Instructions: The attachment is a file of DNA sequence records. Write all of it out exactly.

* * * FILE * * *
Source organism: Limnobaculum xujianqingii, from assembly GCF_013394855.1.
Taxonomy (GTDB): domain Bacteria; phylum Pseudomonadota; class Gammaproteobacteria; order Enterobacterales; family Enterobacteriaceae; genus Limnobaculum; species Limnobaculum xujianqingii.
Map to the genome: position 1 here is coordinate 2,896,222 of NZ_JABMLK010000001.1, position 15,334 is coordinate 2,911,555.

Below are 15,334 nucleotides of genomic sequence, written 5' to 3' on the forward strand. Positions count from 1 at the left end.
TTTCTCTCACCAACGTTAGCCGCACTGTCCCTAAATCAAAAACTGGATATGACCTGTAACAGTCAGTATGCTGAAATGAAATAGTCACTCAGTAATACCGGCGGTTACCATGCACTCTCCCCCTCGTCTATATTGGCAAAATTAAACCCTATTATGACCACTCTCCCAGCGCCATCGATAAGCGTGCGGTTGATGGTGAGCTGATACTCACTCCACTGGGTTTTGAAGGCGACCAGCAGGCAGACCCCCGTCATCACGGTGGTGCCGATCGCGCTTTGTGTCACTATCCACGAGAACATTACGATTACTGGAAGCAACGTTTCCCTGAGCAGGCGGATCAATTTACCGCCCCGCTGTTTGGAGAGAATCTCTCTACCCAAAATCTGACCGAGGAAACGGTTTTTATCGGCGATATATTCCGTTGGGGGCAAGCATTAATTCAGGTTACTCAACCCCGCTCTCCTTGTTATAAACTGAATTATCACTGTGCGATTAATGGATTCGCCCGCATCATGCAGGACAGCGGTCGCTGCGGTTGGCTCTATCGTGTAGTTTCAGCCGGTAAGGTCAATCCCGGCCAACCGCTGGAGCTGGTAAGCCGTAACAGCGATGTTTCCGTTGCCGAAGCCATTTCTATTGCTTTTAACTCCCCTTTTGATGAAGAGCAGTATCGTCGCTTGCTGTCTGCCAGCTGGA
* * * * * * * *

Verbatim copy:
Source organism: Limnobaculum xujianqingii, from assembly GCF_013394855.1.
Taxonomy (GTDB): domain Bacteria; phylum Pseudomonadota; class Gammaproteobacteria; order Enterobacterales; family Enterobacteriaceae; genus Limnobaculum; species Limnobaculum xujianqingii.
Map to the genome: position 1 here is coordinate 2,896,222 of NZ_JABMLK010000001.1, position 15,334 is coordinate 2,911,555.

Below are 15,334 nucleotides of genomic sequence, written 5' to 3' on the forward strand. Positions count from 1 at the left end.
TTTCTCTCACCAACGTTAGCCGCACTGTCCCTAAATCAAAAACTGGATATGACCTGTAACAGTCAGTATGCTGAAATGAAATAGTCACTCAGTAATACCGGCGGTTACCATGCACTCTCCCCCTCGTCTATATTGGCAAAATTAAACCCTATTATGACCACTCTCCCAGCGCCATCGATAAGCGTGCGGTTGATGGTGAGCTGATACTCACTCCACTGGGTTTTGAAGGCGACCAGCAGGCAGACCCCCGTCATCACGGTGGTGCCGATCGCGCTTTGTGTCACTATCCACGAGAACATTACGATTACTGGAAGCAACGTTTCCCTGAGCAGGCGGATCAATTTACCGCCCCGCTGTTTGGAGAGAATCTCTCTACCCAAAATCTGACCGAGGAAACGGTTTTTATCGGCGATATATTCCGTTGGGGGCAAGCATTAATTCAGGTTACTCAACCCCGCTCTCCTTGTTATAAACTGAATTATCACTGTGCGATTAATGGATTCGCCCGCATCATGCAGGACAGCGGTCGCTGCGGTTGGCTCTATCGTGTAGTTTCAGCCGGTAAGGTCAATCCCGGCCAACCGCTGGAGCTGGTAAGCCGTAACAGCGATGTTTCCGTTGCCGAAGCCATTTCTATTGCTTTTAACTCCCCTTTTGATGAAGAGCAGTATCGTCGCTTGCTGTCTGCCAGCTGGA